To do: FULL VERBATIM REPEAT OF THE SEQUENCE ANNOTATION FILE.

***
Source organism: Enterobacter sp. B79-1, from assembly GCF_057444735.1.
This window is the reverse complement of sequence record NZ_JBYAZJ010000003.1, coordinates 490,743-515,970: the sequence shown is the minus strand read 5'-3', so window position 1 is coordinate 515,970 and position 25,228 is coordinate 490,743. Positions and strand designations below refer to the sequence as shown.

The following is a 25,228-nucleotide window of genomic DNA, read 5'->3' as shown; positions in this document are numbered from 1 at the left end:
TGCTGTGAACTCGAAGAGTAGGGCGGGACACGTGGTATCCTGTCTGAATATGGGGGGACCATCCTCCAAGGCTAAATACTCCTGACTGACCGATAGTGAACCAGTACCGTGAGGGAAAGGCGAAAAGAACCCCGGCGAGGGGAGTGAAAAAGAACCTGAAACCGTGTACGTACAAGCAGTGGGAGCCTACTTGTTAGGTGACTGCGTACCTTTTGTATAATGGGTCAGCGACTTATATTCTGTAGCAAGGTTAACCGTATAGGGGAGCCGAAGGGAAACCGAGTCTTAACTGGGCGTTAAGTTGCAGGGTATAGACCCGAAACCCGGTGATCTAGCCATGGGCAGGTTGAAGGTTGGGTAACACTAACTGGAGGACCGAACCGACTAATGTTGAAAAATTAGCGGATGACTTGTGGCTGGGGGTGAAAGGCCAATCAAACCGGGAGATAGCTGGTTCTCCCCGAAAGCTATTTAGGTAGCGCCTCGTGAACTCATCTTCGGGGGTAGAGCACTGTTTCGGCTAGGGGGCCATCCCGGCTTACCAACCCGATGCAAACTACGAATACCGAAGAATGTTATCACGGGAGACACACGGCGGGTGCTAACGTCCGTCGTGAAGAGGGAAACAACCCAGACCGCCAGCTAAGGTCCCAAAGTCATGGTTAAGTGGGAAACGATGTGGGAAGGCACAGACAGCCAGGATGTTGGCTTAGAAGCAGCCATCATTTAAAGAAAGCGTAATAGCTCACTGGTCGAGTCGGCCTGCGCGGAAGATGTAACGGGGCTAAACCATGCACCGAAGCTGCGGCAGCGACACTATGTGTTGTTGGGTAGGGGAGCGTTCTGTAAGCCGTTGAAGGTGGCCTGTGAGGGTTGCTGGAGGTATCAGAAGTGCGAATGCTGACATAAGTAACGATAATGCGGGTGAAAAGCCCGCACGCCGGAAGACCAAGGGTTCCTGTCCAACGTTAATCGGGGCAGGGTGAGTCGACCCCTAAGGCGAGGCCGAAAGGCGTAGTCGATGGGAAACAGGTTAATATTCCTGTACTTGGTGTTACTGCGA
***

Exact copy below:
Source organism: Enterobacter sp. B79-1, from assembly GCF_057444735.1.
This window is the reverse complement of sequence record NZ_JBYAZJ010000003.1, coordinates 490,743-515,970: the sequence shown is the minus strand read 5'-3', so window position 1 is coordinate 515,970 and position 25,228 is coordinate 490,743. Positions and strand designations below refer to the sequence as shown.

The following is a 25,228-nucleotide window of genomic DNA, read 5'->3' as shown; positions in this document are numbered from 1 at the left end:
TGCTGTGAACTCGAAGAGTAGGGCGGGACACGTGGTATCCTGTCTGAATATGGGGGGACCATCCTCCAAGGCTAAATACTCCTGACTGACCGATAGTGAACCAGTACCGTGAGGGAAAGGCGAAAAGAACCCCGGCGAGGGGAGTGAAAAAGAACCTGAAACCGTGTACGTACAAGCAGTGGGAGCCTACTTGTTAGGTGACTGCGTACCTTTTGTATAATGGGTCAGCGACTTATATTCTGTAGCAAGGTTAACCGTATAGGGGAGCCGAAGGGAAACCGAGTCTTAACTGGGCGTTAAGTTGCAGGGTATAGACCCGAAACCCGGTGATCTAGCCATGGGCAGGTTGAAGGTTGGGTAACACTAACTGGAGGACCGAACCGACTAATGTTGAAAAATTAGCGGATGACTTGTGGCTGGGGGTGAAAGGCCAATCAAACCGGGAGATAGCTGGTTCTCCCCGAAAGCTATTTAGGTAGCGCCTCGTGAACTCATCTTCGGGGGTAGAGCACTGTTTCGGCTAGGGGGCCATCCCGGCTTACCAACCCGATGCAAACTACGAATACCGAAGAATGTTATCACGGGAGACACACGGCGGGTGCTAACGTCCGTCGTGAAGAGGGAAACAACCCAGACCGCCAGCTAAGGTCCCAAAGTCATGGTTAAGTGGGAAACGATGTGGGAAGGCACAGACAGCCAGGATGTTGGCTTAGAAGCAGCCATCATTTAAAGAAAGCGTAATAGCTCACTGGTCGAGTCGGCCTGCGCGGAAGATGTAACGGGGCTAAACCATGCACCGAAGCTGCGGCAGCGACACTATGTGTTGTTGGGTAGGGGAGCGTTCTGTAAGCCGTTGAAGGTGGCCTGTGAGGGTTGCTGGAGGTATCAGAAGTGCGAATGCTGACATAAGTAACGATAATGCGGGTGAAAAGCCCGCACGCCGGAAGACCAAGGGTTCCTGTCCAACGTTAATCGGGGCAGGGTGAGTCGACCCCTAAGGCGAGGCCGAAAGGCGTAGTCGATGGGAAACAGGTTAATATTCCTGTACTTGGTGTTACTGCGA